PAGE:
$a$). The same holds for $L_+$. This proves in the first place
that $X-L$ is not connected, and furthermore, that the complement
$L$ of $L_-\cup L_+$ is closed.
To prove minimality, suppose that for some $x\in L$, the set $L -
x$ also separates $X$ into two components, one containing $a$, the
other containing $b$. Then $x$ is in one of the components
relative to $L - x$. Consider the minimizing segment from $x$ to
$a$ and from $x$ to $b$. At least one of them must pass through
$L-x$, contradicting Lemma \ref{lem1}. \QED
To prove the main result of the section, it is now sufficient to prove the
following lemma.
\begin{lem}
\label{consistent}
A space $X$ as defined in Theorem \ref{main1} is metrically consistent.
\end{lem}
\noindent {\bf Proof:} Let $R>r>0$ and suppose that $C_R(x)$
contains at least 2 points (otherwise we are done). Choose $a\in
C_R(x)$, let $\gamma$ be the minimizing path from $x$ to $a$.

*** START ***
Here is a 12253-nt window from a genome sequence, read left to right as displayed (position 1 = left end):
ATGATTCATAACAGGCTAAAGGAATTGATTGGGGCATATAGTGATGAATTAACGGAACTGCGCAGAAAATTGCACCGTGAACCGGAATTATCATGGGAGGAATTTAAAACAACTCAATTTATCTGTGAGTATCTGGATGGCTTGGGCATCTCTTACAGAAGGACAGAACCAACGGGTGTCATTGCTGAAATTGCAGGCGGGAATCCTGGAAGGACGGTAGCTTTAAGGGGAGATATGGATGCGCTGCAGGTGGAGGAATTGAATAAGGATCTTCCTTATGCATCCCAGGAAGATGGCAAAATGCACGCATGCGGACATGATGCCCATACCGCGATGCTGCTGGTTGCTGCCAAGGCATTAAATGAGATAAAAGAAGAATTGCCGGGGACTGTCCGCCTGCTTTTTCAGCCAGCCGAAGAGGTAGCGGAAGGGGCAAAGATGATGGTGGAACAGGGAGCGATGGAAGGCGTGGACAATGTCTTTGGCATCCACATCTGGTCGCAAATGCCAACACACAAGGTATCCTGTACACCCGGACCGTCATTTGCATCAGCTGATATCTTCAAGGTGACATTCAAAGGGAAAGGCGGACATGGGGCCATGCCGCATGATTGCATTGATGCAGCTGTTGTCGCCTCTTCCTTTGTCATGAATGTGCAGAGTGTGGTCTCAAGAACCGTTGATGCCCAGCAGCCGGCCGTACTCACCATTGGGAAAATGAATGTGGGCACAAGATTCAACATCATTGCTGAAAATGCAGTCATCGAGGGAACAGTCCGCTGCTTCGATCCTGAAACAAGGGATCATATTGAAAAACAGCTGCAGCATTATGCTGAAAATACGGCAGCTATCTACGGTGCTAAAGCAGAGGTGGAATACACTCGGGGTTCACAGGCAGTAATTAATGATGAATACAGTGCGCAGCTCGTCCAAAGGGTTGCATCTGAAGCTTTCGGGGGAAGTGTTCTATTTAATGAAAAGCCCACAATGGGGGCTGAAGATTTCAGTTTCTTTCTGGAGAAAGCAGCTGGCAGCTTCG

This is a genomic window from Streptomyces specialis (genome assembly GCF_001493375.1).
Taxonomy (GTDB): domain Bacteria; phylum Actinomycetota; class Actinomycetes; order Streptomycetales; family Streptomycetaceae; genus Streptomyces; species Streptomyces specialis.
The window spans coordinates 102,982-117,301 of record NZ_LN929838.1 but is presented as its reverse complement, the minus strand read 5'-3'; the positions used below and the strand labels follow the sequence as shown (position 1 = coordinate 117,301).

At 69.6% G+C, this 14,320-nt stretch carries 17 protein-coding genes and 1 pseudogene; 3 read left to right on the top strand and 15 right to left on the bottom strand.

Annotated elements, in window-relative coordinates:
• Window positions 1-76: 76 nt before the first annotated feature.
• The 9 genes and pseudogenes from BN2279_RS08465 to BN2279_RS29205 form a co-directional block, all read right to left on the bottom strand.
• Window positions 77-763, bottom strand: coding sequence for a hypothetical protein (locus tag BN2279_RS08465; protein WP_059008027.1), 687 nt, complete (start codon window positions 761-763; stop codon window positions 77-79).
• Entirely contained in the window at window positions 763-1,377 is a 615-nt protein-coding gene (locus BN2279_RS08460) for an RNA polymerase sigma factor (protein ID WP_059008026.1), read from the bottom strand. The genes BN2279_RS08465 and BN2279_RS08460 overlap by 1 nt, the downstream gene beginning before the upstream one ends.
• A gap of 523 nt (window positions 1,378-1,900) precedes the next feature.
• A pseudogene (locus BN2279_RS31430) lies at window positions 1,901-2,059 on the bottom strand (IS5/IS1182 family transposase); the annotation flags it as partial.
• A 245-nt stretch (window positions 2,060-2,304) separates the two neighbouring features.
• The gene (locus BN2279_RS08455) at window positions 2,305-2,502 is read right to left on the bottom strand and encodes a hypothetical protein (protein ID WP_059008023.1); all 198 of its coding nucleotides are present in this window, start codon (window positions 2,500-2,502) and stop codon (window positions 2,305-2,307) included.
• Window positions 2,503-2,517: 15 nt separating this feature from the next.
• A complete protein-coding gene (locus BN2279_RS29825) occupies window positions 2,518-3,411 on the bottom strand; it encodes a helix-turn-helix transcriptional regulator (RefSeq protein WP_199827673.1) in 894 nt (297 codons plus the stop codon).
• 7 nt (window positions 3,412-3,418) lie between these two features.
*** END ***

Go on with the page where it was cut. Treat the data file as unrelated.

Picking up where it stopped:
Choose $z=\gamma \cap C_r(x)$ and let $y\neq a$ in $C_R(x)$. Now
we have the strict inequality \bsenn d(z,a)0$, otherwise the geodesics will cross. The same holds
for $\theta_2$. Notice by the same lemma that $L_i$ cannot cross
these rays leaving from $y$. Thus $L_i$ preserves a cone field
$\{\theta_--\epsilon\} \cup \{\theta_++\epsilon\}$. Now perform a
linear coordinate change on $N_\rho(0)$ that maps
$\theta=\theta_--2\epsilon$ to $\theta=0$ and
$\theta=\theta_++2\epsilon$ to $\theta=\pi/2$. Then $L_i$ is a
figure in the positive quadrant of $\R^2$ leaving invariant the
cone field $\{\epsilon\}\cup \{\pi/2 - \epsilon\}$ which implies
the result.
The wedges do not necessarily partition the disk. The remaining
pieces (if any) are wedge shaped and have the form
\bsenn
S=\{(r,\theta) \in N_\rho(0)\, |\, \theta \in [\theta_-,
\theta_+]\; , \; \theta_+ \, ,\, \theta_- \in \Theta_a
\logand \Theta_b\cap (\theta_-,\theta_+) = \emptyset \}
\esenn
(or the same definition with $a$ and $b$ interchanged). Suppose
that S contained a spoke $\ell$ connected to $x$. Then at each
point $y$ of the spoke $\ell$ there would be a minimal geodesic
departing in the direction $\theta_1(y)$ to $a$. As before
$\theta_1(y) \in [\theta_--\epsilon, \theta_++\epsilon ]$. Since
this would be true for $y$ arbitrarily close to $x$, by the
reasoning in the proof of Lemma \ref{continuity}, there would have
to be a minimal geodesic from $x$ to $a$ departing in the